Top Ten Questions about ADD meds

— Updated legacy post -orig. 09/12/99- from Madelyn Griffith-Haynie, CTP, CMC, A.C.T., MCC, SCAC —

Considering ADD Medication?

line drawing of a middle-aged doctor with glasses: shoulders and headTen Important Things to find out from your doctor or your pharmacist

First Things First: Doctors are only human — OVERWORKED humans.  They also have a lot of patient information to keep track of.  On top of that, it may take a change or three to titrate meds for each patient (find the right medication, the right dosage, the right timing, etc.).

So it’s always wise to double-check your prescription EVERY time.   Make sure the medication, dosage and timing are the same as last time, and point out anything that’s different before you leave the office.  

When you pick up your medication at your pharmacy, check it again.

So that means you’re gonna’ write down the information the FIRST time, right?
THEN you’re gonna’ transfer it to something you will keep in your wallet – or to your PDA or cellphone – something you always have with you, right?
(while you’re waiting for your very first prescription to be filled is an excellent time to do this, by the way!)

NOW, on to those Ten Things . . .

1.  What TYPE of medication is it?

In addition to the NAME of the medication (and it’s generic, if you will be taking a Brand), you want to know the meds class — what TYPE of medication is it?  Stimulant?  Antidepressant?  Anti-anxiety medication? Beta Blocker? Mood Stabilizer?  (For antidepressants you need more info still:   SSRI, Tricyclic, MAO Inhibitor, other?)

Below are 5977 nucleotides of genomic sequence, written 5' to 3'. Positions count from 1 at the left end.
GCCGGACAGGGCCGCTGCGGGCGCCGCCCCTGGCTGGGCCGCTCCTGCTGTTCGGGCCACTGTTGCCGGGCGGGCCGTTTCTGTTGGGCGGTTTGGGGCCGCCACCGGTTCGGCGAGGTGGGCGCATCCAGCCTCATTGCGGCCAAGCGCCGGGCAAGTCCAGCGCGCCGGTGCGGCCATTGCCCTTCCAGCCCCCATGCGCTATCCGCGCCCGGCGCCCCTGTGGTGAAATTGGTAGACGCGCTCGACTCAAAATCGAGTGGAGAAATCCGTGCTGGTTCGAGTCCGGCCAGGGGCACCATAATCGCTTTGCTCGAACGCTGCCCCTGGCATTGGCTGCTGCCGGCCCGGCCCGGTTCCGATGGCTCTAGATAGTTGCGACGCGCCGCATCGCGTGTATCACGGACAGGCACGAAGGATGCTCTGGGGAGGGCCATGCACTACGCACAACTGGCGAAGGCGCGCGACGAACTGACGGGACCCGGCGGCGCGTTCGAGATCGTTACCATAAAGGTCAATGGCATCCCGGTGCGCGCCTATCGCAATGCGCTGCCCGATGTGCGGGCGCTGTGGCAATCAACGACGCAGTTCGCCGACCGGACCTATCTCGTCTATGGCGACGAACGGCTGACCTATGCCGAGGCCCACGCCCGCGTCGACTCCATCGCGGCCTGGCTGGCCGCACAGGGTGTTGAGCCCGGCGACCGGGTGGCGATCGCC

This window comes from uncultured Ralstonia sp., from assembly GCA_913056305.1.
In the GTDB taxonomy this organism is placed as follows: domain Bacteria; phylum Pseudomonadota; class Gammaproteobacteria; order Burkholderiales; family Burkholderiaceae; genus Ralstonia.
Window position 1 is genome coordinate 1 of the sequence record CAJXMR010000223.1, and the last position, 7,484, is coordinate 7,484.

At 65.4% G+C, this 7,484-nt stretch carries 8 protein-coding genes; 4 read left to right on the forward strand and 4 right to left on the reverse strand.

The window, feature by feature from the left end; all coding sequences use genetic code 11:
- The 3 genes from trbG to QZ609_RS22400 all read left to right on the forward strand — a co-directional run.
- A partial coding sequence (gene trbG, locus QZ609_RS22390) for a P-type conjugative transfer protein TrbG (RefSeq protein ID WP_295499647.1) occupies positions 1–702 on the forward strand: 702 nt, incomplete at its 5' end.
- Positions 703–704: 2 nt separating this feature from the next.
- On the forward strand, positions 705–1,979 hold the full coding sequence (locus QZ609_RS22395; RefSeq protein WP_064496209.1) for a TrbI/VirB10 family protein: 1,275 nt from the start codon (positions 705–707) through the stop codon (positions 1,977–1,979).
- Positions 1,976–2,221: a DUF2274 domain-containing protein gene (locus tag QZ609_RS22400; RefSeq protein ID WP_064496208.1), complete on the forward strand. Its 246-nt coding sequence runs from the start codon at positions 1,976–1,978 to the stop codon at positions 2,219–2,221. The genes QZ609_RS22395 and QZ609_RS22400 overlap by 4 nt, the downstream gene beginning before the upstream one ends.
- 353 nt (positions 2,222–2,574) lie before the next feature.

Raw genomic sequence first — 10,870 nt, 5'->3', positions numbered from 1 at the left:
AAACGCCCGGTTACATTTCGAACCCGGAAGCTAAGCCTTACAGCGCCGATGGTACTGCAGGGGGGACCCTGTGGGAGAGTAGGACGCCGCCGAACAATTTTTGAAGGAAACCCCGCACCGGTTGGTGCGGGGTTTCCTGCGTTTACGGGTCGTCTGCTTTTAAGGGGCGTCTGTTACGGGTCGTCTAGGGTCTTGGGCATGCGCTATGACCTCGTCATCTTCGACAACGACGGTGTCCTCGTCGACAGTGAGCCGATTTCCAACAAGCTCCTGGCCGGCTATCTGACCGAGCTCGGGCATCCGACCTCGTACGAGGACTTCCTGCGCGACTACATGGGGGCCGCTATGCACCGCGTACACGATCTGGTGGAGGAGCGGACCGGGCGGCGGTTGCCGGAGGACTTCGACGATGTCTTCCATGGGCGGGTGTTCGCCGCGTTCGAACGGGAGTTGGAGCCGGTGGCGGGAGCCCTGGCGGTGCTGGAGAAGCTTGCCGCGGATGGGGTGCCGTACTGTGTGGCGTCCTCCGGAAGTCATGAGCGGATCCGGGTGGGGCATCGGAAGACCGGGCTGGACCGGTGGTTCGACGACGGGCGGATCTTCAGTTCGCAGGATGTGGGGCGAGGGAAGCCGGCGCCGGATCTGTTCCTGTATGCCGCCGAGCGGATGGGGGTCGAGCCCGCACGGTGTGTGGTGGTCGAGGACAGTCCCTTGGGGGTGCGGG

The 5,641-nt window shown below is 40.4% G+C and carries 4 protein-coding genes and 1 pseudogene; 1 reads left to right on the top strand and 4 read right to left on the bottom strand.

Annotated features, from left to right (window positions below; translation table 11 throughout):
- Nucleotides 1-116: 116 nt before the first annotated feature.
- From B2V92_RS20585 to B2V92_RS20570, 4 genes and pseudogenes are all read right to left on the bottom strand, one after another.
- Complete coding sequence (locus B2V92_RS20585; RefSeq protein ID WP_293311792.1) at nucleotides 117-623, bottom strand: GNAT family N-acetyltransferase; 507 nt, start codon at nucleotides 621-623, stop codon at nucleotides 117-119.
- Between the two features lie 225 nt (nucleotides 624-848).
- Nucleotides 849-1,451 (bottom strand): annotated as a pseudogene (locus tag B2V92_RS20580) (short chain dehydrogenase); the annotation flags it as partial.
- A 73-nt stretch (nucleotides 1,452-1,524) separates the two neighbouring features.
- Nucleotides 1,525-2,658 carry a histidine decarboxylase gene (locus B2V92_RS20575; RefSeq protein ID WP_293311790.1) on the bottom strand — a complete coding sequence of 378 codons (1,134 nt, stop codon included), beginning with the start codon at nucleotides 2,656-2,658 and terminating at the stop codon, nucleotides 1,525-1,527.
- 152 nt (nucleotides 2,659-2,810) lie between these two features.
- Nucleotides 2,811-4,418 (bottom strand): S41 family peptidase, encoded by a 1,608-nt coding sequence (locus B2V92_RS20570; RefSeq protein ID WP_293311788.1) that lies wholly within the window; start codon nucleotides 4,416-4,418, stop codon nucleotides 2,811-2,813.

For example:  

DEXTROSTAT and ADDERALL are brand names of dextroamphetamine-based stimulants;
RITALIN and FOCALIN are brand names of methylphenidate-based stimulants.

2. What is the medication designed to do?

WHAT area of functioning is the medication supposed to be helping me with?  If the answer is broadly generic, like “help you focus,” or “pay attention,” respond with simple questions like the ones below:

Can you say more about that?
How will that show up in my functioning?
What might that look like to someone who knows me well now?
What kind of tasks might I be able to do that I struggle to accomplish currently?

3.  WHY this particular medication for me?

Why this type of medication, and why this particular one.

4.  WHY this medication AT THIS TIME.

The most current thinking is that stimulants are the first-line medication of choice for ADD.  This contrasts from older approaches that had “let’s rule out other diagnoses first” thinking behind it.  Many doctors are still prescribing one of the anti-depressants first and adding stimulants later, “if necessary.”  There are good reasons why a doctor might go this way with YOU.  Some, however, are still basing their choices on the older thinking about ADD.  Your doctor needs to explain his treatment approach so that you understand it.

Even if your doctor prescribes a stimulant, you still need to ask question number 4!

Listen for answers like the following to let you in on the doctor’s thinking — and to let you know that it is not simply a formula approach to medicating ADD.